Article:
If I had an army of monkeys, a room full of laptops, and a million years, I don’t think I’d be able to get through all of the patterns in Rav’s database. Yet, somehow, that’s what I find myself doing currently. I’ve sorted the knitting patterns just down to “Female” “clothing” “with photos”, and I’ve spent a few nights already click-click-clicking through. Mind you, this is JUST garments, not accessories. My filtered search returned 24,353 items, and each day, I see a few duplicated patterns from the end of my current page, on the next page, suggesting that more designs have been added since I last searched.
So many patterns. So many OBSCURE patterns.
I didn’t find this one in my search, though. I found it quite awhile ago, while I was searching for a pattern for some alpaca I bought at a farm down the street from my parents’ house. Anyway, check this
Okay, first of all, if you put a gorgeous model in a shoot, I may buy the pattern regardless. I feel like pretty models in simple poses really do amazing things for the garment. The way she holds her hand up gives you a look at the sleeve cuff, and draws attention to the yoke.
And can you see the shaping? What? Do you need a better image?
LOOK AT THAT. Hourglass-shaped decreases and increases! Illusion of hourglass figure! Well-planned ease! I’m floored. Awesome. Designer Ashley Knowlton
did so many effective things in this sweater. The yoke is appropriately sized, for one thing. I can’t tell you how many yoked sweaters I see, where the yoke’s too long and the armpits of the sweater end up sagging lower, and they end up creating this weird saggy pit-boob zone that is not sexy at all.
I also love this yoke because the designer included a split at the neckline. I love yokes, but I get so bored seeing the same shapes, over and over. This one isn’t a scoopy, roundy “I made a yoke, so here it is, it’s a yoke” neckline. It has INTEREST. It works well with the lace pattern. The only change I might make it to pick up some stitches around the neck and create some kind of stabilized edge. Maybe just a crocheted row. I’d really have to knit it and see what the edge looks like without anything, first, but I just get the feeling that it needs more.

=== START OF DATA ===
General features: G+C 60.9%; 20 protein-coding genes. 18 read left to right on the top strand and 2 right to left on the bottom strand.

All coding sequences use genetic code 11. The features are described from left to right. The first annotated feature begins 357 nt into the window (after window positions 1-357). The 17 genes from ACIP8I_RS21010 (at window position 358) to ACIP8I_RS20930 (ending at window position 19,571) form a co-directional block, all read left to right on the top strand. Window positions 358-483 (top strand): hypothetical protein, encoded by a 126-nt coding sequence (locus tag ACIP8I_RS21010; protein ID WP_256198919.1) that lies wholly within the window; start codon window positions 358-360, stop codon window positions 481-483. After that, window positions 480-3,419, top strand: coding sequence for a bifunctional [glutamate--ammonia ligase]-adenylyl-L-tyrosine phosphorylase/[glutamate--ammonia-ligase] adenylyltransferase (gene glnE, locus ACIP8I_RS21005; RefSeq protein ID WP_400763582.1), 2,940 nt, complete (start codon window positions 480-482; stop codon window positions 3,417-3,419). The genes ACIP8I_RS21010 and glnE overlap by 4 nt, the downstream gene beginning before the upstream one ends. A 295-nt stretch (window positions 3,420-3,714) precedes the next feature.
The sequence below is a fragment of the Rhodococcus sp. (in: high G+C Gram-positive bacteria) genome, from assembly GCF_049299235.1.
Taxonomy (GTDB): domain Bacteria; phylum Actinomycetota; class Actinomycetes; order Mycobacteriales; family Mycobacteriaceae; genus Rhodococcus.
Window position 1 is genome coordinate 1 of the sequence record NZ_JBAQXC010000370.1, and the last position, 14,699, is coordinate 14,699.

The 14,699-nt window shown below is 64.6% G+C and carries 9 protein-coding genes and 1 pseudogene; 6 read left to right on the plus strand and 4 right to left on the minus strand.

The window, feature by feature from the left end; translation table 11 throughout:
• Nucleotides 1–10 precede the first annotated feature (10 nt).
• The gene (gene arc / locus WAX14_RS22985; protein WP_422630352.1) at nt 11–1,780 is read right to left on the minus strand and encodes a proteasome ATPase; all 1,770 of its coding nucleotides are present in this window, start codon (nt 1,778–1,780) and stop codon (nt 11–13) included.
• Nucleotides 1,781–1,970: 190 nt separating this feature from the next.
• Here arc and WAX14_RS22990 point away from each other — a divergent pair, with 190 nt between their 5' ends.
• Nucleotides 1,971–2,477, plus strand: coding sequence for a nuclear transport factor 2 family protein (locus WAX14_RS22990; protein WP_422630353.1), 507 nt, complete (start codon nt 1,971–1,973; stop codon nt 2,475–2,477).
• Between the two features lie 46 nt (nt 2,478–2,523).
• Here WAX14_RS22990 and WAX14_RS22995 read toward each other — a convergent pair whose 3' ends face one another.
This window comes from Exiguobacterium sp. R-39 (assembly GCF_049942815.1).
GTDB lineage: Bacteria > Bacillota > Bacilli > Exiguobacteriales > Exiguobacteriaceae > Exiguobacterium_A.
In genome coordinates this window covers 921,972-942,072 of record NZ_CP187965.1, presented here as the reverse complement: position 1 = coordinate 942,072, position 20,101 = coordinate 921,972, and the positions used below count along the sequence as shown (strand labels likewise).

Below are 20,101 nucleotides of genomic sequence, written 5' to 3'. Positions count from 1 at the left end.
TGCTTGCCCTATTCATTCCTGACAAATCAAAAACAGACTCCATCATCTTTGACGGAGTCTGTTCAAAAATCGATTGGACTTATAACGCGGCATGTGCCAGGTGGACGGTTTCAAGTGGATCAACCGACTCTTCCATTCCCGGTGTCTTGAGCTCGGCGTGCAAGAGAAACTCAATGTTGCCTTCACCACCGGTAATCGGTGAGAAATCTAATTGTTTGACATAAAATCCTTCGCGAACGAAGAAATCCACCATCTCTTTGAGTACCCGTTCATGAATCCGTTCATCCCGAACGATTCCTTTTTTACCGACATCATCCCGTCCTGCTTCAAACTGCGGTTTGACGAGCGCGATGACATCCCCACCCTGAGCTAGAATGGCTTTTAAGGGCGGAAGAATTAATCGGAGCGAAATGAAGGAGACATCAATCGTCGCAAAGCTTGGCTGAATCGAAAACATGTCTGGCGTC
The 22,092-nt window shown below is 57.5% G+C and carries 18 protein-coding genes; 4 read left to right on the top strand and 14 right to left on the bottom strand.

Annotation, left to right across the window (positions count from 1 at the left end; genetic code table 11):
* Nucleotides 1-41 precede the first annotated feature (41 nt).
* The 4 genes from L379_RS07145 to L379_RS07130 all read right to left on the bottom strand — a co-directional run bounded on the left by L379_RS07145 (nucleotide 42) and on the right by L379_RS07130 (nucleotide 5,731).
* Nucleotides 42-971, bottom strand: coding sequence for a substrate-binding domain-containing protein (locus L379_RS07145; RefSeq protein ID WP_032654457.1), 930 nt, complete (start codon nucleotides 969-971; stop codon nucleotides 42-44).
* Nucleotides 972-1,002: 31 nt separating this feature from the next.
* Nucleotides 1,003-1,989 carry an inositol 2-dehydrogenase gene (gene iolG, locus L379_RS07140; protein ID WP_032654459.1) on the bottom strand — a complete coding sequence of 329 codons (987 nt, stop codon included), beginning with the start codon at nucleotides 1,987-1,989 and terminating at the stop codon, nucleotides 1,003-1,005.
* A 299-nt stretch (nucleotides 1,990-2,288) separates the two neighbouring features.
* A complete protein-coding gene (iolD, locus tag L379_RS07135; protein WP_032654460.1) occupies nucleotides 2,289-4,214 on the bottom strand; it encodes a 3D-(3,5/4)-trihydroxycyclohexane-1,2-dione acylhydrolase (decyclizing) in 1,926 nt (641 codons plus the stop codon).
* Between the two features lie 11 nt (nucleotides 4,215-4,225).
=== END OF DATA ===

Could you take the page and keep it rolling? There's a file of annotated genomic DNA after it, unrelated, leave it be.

Look at the length, too. Mid-butt. I love sweaters at this length. Partly because I have a long torso, and partly because I like sweater cover in case I get a hole in my pants or sit in something, or want to wear a sweater with leggings and kick it 1980’s style. And it’s screaming for a soft, simple yarn with an eensy bit of halo, just like the alpaca I have.
As much as I love this pattern, I have gripes. First off, there are NO pattern notes on the Ravelry page
. All I can tell about the construction is through the tags: Bottom up, charted and written, requires kitchner. It also says it is both worked flat AND in the round. How? None of the FO’s have information, and half of them don’t even have photos. Yep, this is the plight I mentioned earlier with projects that are obscure, coming back to bite me in my non-flame-yoked butt
Another issue (pun time!): it was published in Yarn Forward magazine, which has changed its name to Knit Magazine. It makes finding back issues a nightmare. Luckily, the issue has a discussion about the top, and some nice person suggested Yudu.com for locating a digital copy. At this point, I honestly believe there is no excuse for magazines when it comes to having digital patterns on their website, or available as a Rav download.
Despite these problems, I want this pattern so badly. I mean, even the things I’m complaining about have nothing to do with the design or the designer! It’s still gorgeous, just going to be hard to track down.
That said, anyone have Issue 30 of Yarn Forward?